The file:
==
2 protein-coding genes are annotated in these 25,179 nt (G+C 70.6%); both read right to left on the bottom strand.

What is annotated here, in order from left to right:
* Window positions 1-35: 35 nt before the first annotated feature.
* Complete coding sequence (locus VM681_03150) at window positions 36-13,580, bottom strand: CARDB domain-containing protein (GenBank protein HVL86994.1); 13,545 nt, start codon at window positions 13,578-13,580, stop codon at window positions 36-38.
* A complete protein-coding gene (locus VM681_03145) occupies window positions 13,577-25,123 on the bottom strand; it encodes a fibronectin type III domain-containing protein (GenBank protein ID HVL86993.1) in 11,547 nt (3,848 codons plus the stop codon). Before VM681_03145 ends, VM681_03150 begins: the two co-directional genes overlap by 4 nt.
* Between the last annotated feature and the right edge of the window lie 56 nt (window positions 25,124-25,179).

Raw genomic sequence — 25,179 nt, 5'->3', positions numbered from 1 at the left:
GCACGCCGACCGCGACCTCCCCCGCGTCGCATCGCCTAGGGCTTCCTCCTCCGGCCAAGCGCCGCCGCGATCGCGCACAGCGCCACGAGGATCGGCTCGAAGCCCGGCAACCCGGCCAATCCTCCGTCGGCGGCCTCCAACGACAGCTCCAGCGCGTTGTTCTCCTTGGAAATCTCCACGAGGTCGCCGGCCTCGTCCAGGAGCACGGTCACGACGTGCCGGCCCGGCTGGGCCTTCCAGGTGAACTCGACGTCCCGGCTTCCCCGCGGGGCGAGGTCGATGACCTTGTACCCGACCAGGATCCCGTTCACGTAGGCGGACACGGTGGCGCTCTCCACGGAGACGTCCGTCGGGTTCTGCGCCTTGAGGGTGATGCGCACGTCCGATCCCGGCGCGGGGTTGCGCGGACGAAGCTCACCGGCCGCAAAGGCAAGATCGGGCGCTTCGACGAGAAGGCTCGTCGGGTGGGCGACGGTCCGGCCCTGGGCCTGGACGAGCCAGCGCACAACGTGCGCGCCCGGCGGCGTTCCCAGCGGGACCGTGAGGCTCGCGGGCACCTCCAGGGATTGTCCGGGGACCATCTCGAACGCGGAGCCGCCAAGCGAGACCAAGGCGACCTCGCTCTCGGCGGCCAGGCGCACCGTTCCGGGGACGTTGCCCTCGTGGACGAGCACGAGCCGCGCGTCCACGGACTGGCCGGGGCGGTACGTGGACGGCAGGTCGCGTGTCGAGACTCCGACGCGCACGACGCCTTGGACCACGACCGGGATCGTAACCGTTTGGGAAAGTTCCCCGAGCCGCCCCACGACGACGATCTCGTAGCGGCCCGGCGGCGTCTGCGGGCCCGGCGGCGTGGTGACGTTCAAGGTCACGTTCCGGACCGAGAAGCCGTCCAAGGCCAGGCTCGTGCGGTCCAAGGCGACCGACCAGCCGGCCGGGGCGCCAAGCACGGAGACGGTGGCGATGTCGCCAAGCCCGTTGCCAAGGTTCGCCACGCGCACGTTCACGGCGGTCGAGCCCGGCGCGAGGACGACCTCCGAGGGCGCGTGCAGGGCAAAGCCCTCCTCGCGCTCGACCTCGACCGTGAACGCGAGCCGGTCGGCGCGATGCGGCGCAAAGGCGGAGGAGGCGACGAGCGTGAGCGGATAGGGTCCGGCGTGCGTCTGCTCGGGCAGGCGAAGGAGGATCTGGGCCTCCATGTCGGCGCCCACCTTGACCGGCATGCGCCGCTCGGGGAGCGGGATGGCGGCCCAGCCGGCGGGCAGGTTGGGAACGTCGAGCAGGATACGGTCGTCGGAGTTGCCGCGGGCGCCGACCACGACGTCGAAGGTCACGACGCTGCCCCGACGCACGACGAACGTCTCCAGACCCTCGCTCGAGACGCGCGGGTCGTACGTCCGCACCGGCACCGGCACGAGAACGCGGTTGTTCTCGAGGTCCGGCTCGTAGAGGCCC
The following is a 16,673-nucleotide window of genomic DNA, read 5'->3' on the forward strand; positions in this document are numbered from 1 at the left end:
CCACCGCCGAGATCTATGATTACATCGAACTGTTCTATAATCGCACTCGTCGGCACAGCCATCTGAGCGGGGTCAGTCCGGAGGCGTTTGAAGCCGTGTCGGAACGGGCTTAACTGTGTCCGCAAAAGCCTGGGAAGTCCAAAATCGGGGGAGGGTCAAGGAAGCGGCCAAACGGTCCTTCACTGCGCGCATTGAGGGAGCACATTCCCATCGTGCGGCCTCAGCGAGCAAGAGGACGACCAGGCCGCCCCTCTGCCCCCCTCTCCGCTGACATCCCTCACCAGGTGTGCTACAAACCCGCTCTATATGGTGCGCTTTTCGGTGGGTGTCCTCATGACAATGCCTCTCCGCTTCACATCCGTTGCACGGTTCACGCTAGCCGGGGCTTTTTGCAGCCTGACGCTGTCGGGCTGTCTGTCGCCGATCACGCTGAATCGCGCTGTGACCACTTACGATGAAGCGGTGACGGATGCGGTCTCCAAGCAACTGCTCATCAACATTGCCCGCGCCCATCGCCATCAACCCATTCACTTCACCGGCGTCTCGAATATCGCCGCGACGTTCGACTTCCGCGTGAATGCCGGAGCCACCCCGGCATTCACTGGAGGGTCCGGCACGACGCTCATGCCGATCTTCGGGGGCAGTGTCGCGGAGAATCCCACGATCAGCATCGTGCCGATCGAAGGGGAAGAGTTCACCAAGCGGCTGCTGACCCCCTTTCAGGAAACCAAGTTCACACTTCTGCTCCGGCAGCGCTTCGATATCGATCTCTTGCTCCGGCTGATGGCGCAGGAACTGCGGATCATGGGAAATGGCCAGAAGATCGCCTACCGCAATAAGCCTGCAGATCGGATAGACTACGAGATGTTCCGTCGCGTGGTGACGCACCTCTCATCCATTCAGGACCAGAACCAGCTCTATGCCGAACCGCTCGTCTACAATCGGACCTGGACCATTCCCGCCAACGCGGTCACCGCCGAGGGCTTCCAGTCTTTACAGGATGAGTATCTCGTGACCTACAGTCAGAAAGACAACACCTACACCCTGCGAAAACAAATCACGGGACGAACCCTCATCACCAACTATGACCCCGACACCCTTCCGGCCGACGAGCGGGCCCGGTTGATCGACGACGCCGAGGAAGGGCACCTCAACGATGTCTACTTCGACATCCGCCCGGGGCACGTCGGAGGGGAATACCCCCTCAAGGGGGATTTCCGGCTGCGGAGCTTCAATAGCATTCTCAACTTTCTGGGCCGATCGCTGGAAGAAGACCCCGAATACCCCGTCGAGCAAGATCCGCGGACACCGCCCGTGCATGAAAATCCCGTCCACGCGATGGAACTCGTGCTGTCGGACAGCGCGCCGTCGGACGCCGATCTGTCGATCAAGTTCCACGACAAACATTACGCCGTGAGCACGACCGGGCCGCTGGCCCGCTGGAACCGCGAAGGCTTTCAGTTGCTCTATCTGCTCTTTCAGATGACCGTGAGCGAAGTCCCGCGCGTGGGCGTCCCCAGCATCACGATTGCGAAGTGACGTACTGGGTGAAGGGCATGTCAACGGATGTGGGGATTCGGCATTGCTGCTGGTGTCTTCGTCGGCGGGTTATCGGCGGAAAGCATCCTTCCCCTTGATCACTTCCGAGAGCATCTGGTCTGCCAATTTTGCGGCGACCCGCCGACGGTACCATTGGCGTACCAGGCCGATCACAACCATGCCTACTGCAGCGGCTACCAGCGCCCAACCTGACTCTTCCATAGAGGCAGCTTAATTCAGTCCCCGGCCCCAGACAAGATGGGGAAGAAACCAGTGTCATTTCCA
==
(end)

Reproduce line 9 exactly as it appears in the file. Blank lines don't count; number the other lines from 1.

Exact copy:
The following is a 16,673-nucleotide window of genomic DNA, read 5'->3' on the forward strand; positions in this document are numbered from 1 at the left end: